“We’ll all have to go back to using a heap more fossil fuel, driving big heavy tractors around ploughing country up - but that’s not the sort of thing we want.
“We need to be cool-headed and respond to the science which is what the Crawford Fund is all about and what biotechnology is all about, and make calm, reasoned, rational decisions and not be so driven by emotions.”
Asked where US President Donald Trump fitted into the fake news, post-truth political equation and the potential impacts his administration could have on global agricultural trends, Mr Anderson said he was unsure what direction it would take.
“We don’t know how that administration’s going to unfold and I’m not sure that they really know - that’s the really frightening thing - but we do hope they find their feet quickly,” he said.
But he said the biggest immediate threat to global agriculture was that the Americans were “plainly now going to enjoy an era of cheap energy”.
“Now there is no bigger input cost, in its various parts, for Australian farmers than energy, whether it’s fuel, fertiliser, chemicals or diesel and transport,” he said.
“The reality is energy prices will be a killer in an era of low grain prices.
“If there’s one thing we need to do urgently, and I would encourage the National Farmers’ Federation and other groups to do it, is to really engage the government on energy policy.
“I’d be interested in their perspectives and they may see things that I don’t see, but I would have thought that this is a very important policy area for our farm groups to start focussing on, because the warning signs are all there.
“The huge furore we’ve seen in South Australia recently is just the tip of the iceberg.
“It’s very obvious energy policy and energy security is going to be huge in Australia because we’re importing it all.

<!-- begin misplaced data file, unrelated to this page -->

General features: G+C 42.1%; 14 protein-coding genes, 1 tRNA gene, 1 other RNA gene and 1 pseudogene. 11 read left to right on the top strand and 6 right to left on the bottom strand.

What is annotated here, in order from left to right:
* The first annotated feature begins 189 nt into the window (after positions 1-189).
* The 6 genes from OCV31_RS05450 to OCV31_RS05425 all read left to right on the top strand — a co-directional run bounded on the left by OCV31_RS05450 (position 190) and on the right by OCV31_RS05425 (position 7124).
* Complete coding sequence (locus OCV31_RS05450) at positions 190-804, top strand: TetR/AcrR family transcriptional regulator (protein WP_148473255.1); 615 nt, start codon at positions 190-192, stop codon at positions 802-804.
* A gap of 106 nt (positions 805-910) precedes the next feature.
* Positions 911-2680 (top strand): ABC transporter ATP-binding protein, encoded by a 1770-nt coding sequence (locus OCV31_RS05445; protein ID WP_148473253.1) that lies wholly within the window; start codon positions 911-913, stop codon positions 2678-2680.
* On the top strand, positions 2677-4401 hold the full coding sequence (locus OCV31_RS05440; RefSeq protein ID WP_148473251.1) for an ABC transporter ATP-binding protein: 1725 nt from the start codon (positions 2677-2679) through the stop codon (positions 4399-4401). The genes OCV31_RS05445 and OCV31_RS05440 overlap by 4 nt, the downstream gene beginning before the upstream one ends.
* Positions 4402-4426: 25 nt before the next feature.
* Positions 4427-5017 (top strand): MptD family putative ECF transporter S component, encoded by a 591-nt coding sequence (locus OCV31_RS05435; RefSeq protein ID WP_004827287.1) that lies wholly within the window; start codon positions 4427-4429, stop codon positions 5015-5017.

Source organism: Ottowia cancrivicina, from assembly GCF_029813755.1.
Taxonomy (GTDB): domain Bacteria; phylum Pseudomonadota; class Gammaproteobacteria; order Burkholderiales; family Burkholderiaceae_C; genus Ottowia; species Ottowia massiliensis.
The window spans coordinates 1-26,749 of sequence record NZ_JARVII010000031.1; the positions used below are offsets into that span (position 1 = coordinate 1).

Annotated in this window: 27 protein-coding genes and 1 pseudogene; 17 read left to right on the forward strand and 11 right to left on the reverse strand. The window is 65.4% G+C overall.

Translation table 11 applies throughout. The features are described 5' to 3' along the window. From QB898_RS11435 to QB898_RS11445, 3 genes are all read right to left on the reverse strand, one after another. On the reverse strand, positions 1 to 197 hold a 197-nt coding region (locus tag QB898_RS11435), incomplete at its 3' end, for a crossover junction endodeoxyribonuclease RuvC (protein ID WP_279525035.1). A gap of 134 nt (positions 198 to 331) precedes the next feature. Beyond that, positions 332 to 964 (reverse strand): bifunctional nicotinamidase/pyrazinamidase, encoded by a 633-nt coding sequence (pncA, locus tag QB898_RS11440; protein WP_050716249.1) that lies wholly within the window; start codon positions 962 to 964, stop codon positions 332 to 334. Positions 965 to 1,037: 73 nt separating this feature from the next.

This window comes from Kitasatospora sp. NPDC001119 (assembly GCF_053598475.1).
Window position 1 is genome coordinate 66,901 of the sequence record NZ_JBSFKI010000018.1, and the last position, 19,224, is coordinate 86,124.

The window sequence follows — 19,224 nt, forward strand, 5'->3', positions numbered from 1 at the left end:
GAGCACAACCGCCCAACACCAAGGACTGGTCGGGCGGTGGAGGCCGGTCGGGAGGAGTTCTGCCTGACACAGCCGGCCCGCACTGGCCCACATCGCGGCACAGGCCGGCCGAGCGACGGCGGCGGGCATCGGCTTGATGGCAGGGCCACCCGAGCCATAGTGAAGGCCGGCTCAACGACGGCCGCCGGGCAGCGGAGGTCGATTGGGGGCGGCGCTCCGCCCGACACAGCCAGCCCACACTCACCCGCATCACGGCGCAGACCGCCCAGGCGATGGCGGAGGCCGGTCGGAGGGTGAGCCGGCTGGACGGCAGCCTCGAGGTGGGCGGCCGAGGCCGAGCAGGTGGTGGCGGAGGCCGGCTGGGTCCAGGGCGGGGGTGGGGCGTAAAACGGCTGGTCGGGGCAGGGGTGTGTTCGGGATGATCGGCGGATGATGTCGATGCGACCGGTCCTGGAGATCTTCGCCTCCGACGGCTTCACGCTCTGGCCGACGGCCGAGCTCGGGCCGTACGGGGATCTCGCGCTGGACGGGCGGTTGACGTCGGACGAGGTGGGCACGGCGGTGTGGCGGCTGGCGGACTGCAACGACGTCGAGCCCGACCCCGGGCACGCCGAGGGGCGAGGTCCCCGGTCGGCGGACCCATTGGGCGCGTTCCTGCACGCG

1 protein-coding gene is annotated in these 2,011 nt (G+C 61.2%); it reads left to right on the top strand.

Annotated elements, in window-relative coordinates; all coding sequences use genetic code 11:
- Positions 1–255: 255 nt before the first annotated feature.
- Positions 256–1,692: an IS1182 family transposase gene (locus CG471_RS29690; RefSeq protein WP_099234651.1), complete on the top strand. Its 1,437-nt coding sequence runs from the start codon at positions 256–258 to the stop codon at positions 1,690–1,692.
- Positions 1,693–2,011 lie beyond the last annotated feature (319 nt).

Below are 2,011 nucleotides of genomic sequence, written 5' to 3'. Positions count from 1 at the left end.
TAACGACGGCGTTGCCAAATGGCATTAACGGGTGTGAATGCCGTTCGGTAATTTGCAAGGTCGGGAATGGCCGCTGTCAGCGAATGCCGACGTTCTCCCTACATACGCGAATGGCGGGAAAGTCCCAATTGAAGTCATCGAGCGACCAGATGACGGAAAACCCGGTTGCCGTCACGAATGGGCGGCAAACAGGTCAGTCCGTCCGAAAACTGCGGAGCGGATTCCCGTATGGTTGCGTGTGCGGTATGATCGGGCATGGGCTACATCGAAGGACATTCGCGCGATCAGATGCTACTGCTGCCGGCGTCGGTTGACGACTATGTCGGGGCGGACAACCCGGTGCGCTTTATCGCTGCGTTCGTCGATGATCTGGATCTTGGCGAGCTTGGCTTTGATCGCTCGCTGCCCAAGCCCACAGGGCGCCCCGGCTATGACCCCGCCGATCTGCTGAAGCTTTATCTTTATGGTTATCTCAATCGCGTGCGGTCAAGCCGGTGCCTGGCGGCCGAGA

“Not many people know this but during the recent Queensland floods it was a sensitive time for harvesting and so forth but the east coast of Australia got down to almost running out of diesel.
“This energy debate is a test of whether we can be calm and rational in Australia and seek out our own best interests or whether we’re just going to simply shoot ourselves in the foot and at the moment it looks like we’re going to shoot ourselves in the foot.”
Mr Anderson said the US was about to enter an era of cheap energy due to its “extraordinary exposure” to unconventional gas supplies and oil production which also meant cheaper input costs for local farmers.
“For the first time since 1970 the US have an expanding energy and oil base and its cheap and it looks like it’s just going to get cheaper and in fact in a funny way Australia are great beneficiaries,” he said.
“If not for the shale gas revolution and condensate in America today, we would be paying a heck of a lot more for our fuel at the bowser; never mind on the farm.
“But in the mean-time we’ve got a very serious issue about access to primary source materials for inputs like fertiliser and chemicals and the irony is we are buying a lot of this stuff from our direct competitors.”